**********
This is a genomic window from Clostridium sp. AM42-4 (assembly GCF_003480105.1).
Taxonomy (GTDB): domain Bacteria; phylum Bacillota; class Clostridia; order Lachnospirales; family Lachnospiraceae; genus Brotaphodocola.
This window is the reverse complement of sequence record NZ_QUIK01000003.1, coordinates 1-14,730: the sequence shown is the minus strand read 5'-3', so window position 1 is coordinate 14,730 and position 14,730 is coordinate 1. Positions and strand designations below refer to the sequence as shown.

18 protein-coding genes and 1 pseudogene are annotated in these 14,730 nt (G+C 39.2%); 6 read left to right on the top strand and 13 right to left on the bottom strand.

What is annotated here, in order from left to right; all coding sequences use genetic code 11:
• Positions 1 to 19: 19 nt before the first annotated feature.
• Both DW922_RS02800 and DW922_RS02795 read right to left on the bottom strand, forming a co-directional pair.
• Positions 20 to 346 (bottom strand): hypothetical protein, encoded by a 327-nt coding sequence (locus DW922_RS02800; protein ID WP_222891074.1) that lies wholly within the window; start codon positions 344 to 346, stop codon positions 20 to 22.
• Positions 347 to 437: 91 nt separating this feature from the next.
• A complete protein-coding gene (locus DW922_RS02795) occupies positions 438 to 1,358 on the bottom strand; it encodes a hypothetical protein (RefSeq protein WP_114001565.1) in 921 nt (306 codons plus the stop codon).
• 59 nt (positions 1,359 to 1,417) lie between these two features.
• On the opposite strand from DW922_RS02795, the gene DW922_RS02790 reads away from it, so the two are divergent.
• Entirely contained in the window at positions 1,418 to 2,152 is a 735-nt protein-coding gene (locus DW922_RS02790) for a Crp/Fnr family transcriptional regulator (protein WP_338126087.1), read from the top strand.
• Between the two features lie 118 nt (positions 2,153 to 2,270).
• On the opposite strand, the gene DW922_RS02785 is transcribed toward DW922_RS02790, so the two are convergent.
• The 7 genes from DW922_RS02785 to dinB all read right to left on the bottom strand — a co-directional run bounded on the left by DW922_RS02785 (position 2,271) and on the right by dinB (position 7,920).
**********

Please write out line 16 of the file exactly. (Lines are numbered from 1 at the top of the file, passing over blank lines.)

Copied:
• The 7 genes from DW922_RS02785 to dinB all read right to left on the bottom strand — a co-directional run bounded on the left by DW922_RS02785 (position 2,271) and on the right by dinB (position 7,920).